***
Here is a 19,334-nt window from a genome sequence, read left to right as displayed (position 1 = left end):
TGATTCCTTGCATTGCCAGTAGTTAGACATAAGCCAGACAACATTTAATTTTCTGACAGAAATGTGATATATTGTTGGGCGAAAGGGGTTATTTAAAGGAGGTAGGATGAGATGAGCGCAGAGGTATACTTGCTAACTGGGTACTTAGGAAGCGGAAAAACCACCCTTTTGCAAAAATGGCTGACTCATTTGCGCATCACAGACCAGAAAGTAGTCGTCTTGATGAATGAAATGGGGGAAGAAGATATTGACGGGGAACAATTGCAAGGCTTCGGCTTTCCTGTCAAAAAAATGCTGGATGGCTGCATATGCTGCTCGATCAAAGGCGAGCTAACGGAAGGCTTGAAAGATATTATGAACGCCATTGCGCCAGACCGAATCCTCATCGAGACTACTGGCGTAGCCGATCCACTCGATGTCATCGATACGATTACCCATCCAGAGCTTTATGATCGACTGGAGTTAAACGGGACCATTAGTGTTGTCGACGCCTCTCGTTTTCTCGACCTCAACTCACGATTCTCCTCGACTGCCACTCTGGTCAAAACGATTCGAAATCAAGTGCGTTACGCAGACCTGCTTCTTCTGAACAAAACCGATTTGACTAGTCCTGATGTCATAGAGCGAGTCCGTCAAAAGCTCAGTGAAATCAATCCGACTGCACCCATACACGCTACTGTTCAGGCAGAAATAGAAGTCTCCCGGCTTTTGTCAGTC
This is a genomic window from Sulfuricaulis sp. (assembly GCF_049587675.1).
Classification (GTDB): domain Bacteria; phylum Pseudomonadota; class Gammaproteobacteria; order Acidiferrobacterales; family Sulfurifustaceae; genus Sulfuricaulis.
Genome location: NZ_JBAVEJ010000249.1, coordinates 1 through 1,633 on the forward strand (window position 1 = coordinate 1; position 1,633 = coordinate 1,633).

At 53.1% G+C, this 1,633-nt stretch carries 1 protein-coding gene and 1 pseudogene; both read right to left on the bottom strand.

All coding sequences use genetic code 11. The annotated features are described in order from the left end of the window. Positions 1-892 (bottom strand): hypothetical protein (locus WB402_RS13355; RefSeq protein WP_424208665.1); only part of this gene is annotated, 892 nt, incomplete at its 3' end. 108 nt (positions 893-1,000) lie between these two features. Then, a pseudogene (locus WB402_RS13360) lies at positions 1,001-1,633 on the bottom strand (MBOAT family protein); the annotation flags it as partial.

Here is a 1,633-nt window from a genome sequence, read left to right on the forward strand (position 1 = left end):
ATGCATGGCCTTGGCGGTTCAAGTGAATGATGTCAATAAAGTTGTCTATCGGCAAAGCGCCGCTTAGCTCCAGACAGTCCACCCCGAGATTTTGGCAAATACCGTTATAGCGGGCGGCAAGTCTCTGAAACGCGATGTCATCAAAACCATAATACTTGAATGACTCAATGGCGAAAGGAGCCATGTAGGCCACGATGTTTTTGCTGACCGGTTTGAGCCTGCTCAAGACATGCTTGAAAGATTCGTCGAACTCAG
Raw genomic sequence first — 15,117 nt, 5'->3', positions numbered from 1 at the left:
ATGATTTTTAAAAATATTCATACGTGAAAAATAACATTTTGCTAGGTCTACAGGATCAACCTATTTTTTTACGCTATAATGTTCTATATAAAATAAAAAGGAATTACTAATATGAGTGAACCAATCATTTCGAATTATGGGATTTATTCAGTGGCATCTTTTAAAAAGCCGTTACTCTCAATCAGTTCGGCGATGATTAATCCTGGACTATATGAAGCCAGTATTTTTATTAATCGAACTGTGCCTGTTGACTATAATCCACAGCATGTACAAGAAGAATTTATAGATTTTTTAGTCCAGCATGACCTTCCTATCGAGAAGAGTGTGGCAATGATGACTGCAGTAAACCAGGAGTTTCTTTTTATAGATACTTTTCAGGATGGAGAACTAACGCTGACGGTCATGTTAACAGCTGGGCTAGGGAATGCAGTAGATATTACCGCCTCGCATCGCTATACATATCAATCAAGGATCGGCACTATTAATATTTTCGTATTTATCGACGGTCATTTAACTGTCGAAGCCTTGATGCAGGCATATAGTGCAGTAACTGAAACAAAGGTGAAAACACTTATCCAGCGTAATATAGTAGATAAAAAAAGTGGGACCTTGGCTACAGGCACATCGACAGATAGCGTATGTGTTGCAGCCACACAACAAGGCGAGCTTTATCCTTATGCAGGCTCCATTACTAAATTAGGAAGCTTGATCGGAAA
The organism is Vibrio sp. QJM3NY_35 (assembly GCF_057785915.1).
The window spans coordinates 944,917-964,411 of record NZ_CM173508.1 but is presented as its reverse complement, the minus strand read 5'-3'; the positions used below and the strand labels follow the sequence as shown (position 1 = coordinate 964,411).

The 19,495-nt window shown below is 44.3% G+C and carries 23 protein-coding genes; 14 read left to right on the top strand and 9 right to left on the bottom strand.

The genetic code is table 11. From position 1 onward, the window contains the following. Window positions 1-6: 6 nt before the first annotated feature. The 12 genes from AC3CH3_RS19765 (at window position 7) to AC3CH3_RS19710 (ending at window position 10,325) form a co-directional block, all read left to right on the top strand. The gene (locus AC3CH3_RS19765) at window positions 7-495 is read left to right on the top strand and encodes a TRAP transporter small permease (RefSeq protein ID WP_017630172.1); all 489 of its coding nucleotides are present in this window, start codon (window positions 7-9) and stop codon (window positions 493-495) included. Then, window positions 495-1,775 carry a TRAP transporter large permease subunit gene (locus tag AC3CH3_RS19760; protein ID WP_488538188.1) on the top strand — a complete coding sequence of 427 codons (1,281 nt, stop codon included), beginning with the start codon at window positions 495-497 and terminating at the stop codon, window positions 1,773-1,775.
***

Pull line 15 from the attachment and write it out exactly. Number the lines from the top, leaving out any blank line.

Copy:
The genetic code is table 11. From position 1 onward, the window contains the following. Window positions 1-6: 6 nt before the first annotated feature. The 12 genes from AC3CH3_RS19765 (at window position 7) to AC3CH3_RS19710 (ending at window position 10,325) form a co-directional block, all read left to right on the top strand. The gene (locus AC3CH3_RS19765) at window positions 7-495 is read left to right on the top strand and encodes a TRAP transporter small permease (RefSeq protein ID WP_017630172.1); all 489 of its coding nucleotides are present in this window, start codon (window positions 7-9) and stop codon (window positions 493-495) included. Then, window positions 495-1,775 carry a TRAP transporter large permease subunit gene (locus tag AC3CH3_RS19760; protein ID WP_488538188.1) on the top strand — a complete coding sequence of 427 codons (1,281 nt, stop codon included), beginning with the start codon at window positions 495-497 and terminating at the stop codon, window positions 1,773-1,775.